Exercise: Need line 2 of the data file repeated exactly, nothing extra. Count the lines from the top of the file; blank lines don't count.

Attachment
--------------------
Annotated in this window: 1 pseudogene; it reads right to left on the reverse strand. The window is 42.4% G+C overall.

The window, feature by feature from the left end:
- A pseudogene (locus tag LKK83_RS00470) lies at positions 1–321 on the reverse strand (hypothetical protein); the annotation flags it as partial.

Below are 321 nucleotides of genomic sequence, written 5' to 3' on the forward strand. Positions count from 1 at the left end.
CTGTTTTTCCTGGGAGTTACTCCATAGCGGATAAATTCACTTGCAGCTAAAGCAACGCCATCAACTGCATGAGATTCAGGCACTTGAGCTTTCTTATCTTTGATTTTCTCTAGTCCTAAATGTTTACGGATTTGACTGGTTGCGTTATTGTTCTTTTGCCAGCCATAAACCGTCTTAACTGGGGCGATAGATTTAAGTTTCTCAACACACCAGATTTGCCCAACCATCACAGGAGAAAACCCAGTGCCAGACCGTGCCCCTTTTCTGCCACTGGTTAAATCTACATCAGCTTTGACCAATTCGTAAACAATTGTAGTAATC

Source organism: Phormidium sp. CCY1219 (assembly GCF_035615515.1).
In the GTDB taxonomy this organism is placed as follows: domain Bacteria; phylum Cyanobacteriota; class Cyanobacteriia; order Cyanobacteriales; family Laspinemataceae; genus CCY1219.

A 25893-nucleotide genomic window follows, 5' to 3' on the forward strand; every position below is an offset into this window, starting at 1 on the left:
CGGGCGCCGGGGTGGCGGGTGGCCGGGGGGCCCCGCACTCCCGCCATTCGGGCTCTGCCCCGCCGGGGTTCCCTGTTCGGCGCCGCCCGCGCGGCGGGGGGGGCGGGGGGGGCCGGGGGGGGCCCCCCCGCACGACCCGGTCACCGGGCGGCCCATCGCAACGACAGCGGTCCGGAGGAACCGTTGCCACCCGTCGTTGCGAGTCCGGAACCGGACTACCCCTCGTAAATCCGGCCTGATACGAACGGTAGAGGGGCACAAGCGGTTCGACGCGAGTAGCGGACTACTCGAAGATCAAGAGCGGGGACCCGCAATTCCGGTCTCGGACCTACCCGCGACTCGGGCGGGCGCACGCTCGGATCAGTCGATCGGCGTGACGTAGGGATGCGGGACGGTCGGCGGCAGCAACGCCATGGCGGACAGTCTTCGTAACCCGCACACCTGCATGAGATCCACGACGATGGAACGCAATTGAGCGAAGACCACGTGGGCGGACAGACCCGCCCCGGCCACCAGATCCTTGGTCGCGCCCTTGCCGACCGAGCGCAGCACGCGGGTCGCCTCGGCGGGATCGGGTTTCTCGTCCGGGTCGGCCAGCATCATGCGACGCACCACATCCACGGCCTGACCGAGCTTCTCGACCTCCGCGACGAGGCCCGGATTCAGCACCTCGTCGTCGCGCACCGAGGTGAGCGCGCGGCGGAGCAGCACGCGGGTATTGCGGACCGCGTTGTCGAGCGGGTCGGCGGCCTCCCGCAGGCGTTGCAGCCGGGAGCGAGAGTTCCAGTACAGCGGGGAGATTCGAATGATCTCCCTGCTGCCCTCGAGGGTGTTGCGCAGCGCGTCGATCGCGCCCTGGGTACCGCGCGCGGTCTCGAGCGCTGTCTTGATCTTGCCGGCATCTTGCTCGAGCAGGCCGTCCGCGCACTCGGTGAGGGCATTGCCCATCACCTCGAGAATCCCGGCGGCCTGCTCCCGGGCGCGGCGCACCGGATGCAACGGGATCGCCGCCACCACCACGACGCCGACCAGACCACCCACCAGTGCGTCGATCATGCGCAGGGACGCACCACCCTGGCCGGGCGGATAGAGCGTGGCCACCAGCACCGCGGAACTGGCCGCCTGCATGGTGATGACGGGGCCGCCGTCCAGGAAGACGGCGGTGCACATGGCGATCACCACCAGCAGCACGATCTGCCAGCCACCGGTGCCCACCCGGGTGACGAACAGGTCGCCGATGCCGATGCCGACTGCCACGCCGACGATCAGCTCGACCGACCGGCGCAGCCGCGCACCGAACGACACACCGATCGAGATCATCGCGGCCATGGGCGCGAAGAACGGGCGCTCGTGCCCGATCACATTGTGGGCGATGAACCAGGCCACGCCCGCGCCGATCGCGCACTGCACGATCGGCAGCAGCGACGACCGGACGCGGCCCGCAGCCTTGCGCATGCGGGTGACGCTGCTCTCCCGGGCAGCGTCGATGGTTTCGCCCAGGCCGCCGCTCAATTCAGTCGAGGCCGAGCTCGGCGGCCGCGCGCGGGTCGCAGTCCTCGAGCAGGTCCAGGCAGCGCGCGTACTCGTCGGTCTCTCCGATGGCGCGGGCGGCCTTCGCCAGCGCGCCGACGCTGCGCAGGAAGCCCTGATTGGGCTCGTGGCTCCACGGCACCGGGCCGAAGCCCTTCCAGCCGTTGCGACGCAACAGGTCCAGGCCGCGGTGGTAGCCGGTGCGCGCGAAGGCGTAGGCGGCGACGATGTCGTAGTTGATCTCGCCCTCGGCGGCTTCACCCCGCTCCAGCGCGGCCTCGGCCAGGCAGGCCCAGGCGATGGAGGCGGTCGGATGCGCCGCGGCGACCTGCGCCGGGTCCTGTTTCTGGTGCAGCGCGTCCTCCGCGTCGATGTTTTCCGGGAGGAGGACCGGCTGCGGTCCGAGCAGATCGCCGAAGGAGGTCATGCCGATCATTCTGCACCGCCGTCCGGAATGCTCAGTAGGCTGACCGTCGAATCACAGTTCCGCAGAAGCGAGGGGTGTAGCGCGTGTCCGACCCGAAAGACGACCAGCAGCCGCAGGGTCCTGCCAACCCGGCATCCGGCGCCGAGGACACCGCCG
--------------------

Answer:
The window, feature by feature from the left end: